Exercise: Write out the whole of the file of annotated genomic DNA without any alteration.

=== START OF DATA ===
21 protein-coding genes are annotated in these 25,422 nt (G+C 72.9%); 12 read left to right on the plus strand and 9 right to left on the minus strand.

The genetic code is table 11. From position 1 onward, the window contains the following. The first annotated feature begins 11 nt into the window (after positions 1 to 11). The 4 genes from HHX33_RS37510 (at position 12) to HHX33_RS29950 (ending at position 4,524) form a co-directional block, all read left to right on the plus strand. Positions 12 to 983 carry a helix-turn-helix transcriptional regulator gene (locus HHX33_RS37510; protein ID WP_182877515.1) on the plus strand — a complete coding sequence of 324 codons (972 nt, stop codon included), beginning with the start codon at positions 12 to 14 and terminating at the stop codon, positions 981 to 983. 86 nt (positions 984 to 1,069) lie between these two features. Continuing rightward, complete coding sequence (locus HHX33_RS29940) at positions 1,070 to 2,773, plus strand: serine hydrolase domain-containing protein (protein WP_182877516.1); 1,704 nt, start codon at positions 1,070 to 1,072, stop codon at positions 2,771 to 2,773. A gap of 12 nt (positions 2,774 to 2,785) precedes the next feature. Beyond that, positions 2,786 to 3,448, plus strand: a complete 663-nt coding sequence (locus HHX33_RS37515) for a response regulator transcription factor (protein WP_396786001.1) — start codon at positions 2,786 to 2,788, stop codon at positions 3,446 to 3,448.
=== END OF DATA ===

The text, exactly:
21 protein-coding genes are annotated in these 25,422 nt (G+C 72.9%); 12 read left to right on the plus strand and 9 right to left on the minus strand.

The genetic code is table 11. From position 1 onward, the window contains the following. The first annotated feature begins 11 nt into the window (after positions 1 to 11). The 4 genes from HHX33_RS37510 (at position 12) to HHX33_RS29950 (ending at position 4,524) form a co-directional block, all read left to right on the plus strand. Positions 12 to 983 carry a helix-turn-helix transcriptional regulator gene (locus HHX33_RS37510; protein ID WP_182877515.1) on the plus strand — a complete coding sequence of 324 codons (972 nt, stop codon included), beginning with the start codon at positions 12 to 14 and terminating at the stop codon, positions 981 to 983. 86 nt (positions 984 to 1,069) lie between these two features. Continuing rightward, complete coding sequence (locus HHX33_RS29940) at positions 1,070 to 2,773, plus strand: serine hydrolase domain-containing protein (protein WP_182877516.1); 1,704 nt, start codon at positions 1,070 to 1,072, stop codon at positions 2,771 to 2,773. A gap of 12 nt (positions 2,774 to 2,785) precedes the next feature. Beyond that, positions 2,786 to 3,448, plus strand: a complete 663-nt coding sequence (locus HHX33_RS37515) for a response regulator transcription factor (protein WP_396786001.1) — start codon at positions 2,786 to 2,788, stop codon at positions 3,446 to 3,448.